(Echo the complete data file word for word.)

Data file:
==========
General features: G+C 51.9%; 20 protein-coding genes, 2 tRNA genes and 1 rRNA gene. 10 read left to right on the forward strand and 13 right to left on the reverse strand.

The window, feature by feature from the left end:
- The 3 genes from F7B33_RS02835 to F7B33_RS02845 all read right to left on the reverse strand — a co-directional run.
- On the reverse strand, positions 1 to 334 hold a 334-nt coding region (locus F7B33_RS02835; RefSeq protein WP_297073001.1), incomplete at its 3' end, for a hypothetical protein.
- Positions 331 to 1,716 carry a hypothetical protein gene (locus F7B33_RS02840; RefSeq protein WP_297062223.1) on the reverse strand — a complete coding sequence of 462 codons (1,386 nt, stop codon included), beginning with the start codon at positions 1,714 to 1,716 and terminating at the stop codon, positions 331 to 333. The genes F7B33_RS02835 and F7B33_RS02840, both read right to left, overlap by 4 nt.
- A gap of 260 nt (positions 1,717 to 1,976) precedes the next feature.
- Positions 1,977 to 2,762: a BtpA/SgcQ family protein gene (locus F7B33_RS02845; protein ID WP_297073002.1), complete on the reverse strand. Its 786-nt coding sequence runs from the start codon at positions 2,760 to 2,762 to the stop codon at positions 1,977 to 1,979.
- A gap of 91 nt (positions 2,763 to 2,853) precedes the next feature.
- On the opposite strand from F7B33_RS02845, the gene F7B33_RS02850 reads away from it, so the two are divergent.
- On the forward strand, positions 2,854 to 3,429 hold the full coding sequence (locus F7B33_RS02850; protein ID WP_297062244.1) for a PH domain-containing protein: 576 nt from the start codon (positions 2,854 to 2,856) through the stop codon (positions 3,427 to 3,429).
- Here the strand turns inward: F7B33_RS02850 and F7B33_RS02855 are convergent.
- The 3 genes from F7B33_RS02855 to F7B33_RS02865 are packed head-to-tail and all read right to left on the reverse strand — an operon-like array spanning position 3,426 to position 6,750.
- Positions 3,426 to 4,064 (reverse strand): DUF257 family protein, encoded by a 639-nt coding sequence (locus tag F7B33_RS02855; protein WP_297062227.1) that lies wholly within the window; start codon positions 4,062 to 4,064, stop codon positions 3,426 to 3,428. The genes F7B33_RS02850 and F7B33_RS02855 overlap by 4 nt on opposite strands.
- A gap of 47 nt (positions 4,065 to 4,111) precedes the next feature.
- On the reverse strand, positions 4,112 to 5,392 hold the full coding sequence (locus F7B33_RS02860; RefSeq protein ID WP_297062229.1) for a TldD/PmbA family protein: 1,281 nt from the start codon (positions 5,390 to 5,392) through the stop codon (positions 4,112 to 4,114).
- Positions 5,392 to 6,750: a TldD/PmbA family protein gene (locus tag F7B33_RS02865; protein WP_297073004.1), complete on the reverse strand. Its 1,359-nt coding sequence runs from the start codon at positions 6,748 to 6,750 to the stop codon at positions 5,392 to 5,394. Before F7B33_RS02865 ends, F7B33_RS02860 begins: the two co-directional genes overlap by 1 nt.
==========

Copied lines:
General features: G+C 51.9%; 20 protein-coding genes, 2 tRNA genes and 1 rRNA gene. 10 read left to right on the forward strand and 13 right to left on the reverse strand.

The window, feature by feature from the left end:
- The 3 genes from F7B33_RS02835 to F7B33_RS02845 all read right to left on the reverse strand — a co-directional run.
- On the reverse strand, positions 1 to 334 hold a 334-nt coding region (locus F7B33_RS02835; RefSeq protein WP_297073001.1), incomplete at its 3' end, for a hypothetical protein.
- Positions 331 to 1,716 carry a hypothetical protein gene (locus F7B33_RS02840; RefSeq protein WP_297062223.1) on the reverse strand — a complete coding sequence of 462 codons (1,386 nt, stop codon included), beginning with the start codon at positions 1,714 to 1,716 and terminating at the stop codon, positions 331 to 333. The genes F7B33_RS02835 and F7B33_RS02840, both read right to left, overlap by 4 nt.
- A gap of 260 nt (positions 1,717 to 1,976) precedes the next feature.
- Positions 1,977 to 2,762: a BtpA/SgcQ family protein gene (locus F7B33_RS02845; protein ID WP_297073002.1), complete on the reverse strand. Its 786-nt coding sequence runs from the start codon at positions 2,760 to 2,762 to the stop codon at positions 1,977 to 1,979.
- A gap of 91 nt (positions 2,763 to 2,853) precedes the next feature.
- On the opposite strand from F7B33_RS02845, the gene F7B33_RS02850 reads away from it, so the two are divergent.
- On the forward strand, positions 2,854 to 3,429 hold the full coding sequence (locus F7B33_RS02850; protein ID WP_297062244.1) for a PH domain-containing protein: 576 nt from the start codon (positions 2,854 to 2,856) through the stop codon (positions 3,427 to 3,429).
- Here the strand turns inward: F7B33_RS02850 and F7B33_RS02855 are convergent.
- The 3 genes from F7B33_RS02855 to F7B33_RS02865 are packed head-to-tail and all read right to left on the reverse strand — an operon-like array spanning position 3,426 to position 6,750.
- Positions 3,426 to 4,064 (reverse strand): DUF257 family protein, encoded by a 639-nt coding sequence (locus tag F7B33_RS02855; protein WP_297062227.1) that lies wholly within the window; start codon positions 4,062 to 4,064, stop codon positions 3,426 to 3,428. The genes F7B33_RS02850 and F7B33_RS02855 overlap by 4 nt on opposite strands.
- A gap of 47 nt (positions 4,065 to 4,111) precedes the next feature.
- On the reverse strand, positions 4,112 to 5,392 hold the full coding sequence (locus F7B33_RS02860; RefSeq protein ID WP_297062229.1) for a TldD/PmbA family protein: 1,281 nt from the start codon (positions 5,390 to 5,392) through the stop codon (positions 4,112 to 4,114).
- Positions 5,392 to 6,750: a TldD/PmbA family protein gene (locus tag F7B33_RS02865; protein WP_297073004.1), complete on the reverse strand. Its 1,359-nt coding sequence runs from the start codon at positions 6,748 to 6,750 to the stop codon at positions 5,392 to 5,394. Before F7B33_RS02865 ends, F7B33_RS02860 begins: the two co-directional genes overlap by 1 nt.